There is a lot of talk about nutrition here. way too much in my opinion. Guys... give the nutritional micromanagement obsession a break please! Just eat healthy and enjoy your milk however you like it. I like to save money so this site helped me decide to buy whole milk and add a little water to help stretch my dollar.

I don't rack my brain worrying about nutritional values. instead I eat healthy and enjoy my slightly watered down milk with cereal, or in healthy recipes, and occasionally in a milk shake. I need my dairy: milk, cheese, ice cream, cheese, sour cream, cheese, yogurt, cheese... all in moderation. oh, and by the way, If you didn't notice, I like cheese! ;-)

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By Kimiko L. 1 Flag

October 19, 2013

This makes absolutely no sense as whole milk is more expensive then 2%.

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By Christine00 1 Flag

January 22, 2014

Thanks, Shirley! I tend to think way you do. We get our nutrients through a variety of alternatives, so I'm not really concerned about my family losing out on that part. I started diluting when my husband started drinking 3 gallons a week on his own. At $4.00/gallon... lucky for the family I hate milk (but love cheese).

My son is healthy, eats plenty cheeses, yogurts, vegetables, fortified oj, and even likes certain fish. There are plenty of ways to supplement milk, so I don't see why this can't be done.

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By mcgyver2k 1 Flag

January 29, 2014

I agree with most who have posted above. The amount of nutritional value supposedly "lost" is negligible since milk, in and of itself, is not a major source of nutrition. Most people drink some in the morning or put it on cereal and that's it.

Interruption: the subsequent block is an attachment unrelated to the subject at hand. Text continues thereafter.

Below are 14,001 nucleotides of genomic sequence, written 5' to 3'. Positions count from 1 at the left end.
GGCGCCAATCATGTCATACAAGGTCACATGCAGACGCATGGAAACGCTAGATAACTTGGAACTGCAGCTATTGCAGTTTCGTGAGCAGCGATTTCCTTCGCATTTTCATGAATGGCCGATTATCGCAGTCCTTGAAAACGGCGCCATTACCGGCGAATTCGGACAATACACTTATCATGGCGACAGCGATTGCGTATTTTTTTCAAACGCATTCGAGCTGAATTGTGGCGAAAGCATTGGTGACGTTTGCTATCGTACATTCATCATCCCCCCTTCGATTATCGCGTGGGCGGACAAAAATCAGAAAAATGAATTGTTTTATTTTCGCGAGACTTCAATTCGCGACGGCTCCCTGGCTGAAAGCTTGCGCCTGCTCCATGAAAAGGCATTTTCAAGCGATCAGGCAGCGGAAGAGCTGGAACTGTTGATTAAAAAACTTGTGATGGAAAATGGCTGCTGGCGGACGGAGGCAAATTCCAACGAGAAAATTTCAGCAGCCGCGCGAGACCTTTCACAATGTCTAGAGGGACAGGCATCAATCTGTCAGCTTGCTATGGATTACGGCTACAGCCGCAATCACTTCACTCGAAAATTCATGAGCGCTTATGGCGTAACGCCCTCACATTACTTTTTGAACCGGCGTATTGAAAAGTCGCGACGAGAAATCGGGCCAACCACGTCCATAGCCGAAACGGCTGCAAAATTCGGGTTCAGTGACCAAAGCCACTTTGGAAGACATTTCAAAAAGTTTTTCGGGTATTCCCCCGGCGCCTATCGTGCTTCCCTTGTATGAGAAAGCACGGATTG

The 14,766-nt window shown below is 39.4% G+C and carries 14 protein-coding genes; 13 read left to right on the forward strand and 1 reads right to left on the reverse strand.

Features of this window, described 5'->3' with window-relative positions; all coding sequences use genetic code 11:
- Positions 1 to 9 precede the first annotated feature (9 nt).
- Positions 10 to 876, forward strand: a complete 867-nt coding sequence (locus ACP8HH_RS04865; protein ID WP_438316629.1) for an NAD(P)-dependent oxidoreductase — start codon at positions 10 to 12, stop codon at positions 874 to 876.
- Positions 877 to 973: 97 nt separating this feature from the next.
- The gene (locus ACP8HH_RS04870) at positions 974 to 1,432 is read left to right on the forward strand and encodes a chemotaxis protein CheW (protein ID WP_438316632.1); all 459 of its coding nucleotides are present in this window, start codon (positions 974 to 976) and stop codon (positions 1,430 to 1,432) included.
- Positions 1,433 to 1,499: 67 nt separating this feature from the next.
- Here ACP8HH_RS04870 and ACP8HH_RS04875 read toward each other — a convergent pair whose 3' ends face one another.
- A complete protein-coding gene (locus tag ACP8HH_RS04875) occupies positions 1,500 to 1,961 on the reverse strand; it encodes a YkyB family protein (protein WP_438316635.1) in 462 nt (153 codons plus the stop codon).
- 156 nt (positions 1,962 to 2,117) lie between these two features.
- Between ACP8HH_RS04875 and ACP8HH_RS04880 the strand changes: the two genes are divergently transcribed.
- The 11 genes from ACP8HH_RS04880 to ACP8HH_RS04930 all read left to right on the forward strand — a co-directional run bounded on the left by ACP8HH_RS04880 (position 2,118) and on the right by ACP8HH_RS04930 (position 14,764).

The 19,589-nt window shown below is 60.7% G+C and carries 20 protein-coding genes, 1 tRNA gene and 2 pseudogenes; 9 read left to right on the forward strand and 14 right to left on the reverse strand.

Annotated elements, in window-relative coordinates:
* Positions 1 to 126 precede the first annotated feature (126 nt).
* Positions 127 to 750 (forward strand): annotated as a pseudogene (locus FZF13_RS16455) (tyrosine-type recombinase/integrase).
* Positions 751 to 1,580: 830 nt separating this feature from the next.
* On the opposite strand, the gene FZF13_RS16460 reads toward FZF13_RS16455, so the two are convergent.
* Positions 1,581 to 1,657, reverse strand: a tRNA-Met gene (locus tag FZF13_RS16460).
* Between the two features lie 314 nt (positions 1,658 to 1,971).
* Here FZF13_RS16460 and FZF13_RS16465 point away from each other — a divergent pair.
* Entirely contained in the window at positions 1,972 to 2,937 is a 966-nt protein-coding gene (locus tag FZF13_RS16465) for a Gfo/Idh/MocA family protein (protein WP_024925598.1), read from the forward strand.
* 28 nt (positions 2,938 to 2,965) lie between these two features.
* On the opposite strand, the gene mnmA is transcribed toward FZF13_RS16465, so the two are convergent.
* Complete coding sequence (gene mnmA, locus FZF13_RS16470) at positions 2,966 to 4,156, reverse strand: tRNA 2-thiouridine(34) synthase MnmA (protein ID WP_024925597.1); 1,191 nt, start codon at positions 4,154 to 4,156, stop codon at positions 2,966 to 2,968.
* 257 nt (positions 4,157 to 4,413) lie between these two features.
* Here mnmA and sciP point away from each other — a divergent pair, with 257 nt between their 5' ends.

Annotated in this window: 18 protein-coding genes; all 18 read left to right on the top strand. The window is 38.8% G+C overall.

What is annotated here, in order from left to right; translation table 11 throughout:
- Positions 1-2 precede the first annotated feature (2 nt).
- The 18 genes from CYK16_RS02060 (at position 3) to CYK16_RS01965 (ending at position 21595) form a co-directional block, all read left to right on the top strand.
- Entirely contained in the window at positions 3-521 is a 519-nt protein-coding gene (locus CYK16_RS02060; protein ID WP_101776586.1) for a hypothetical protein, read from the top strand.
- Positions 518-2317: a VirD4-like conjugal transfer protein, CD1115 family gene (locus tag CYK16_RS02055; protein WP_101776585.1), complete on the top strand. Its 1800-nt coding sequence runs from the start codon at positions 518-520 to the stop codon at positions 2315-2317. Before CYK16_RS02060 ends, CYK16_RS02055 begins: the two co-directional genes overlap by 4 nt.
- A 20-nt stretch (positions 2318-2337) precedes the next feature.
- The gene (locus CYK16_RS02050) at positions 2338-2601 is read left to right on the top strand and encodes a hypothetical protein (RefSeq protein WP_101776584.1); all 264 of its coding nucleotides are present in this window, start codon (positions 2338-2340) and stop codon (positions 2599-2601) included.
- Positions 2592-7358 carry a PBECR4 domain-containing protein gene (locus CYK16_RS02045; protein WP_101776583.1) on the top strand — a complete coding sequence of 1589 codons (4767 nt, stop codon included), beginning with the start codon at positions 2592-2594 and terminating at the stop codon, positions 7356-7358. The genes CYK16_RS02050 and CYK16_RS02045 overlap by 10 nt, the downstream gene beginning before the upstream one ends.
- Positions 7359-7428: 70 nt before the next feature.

The other point is that if you believe for a second that when they remove the fat "cream" from the milk that they somehow magically leave all the valuable nutrients in the final product I have a bridge to sell you. If you buy anything but whole milk you are actually paying for them to make money off of you because they take the "waste" product and sell it as whipping cream or half and half.

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By DaddySting 1 Flag

July 14, 2014

I have worked at a dairy processing plant and they do heat the milk and skim it but they DO add water to make 2% or 1% and evem in skim milk. They use tap water and what do you think is in that water that they add?

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By dddd 1 Flag

February 17, 2015

I add water to whole milk too. I add equal amounts of milk and water. I put that in quart containers and THEN I freeze them. That way we can take one out of the freezer the night before & put it in the refrigerator to defrost. We shake it every now and then as it defrosts & before we use it.

This allows us to buy a gallon when it is on sale & not have it go to waste.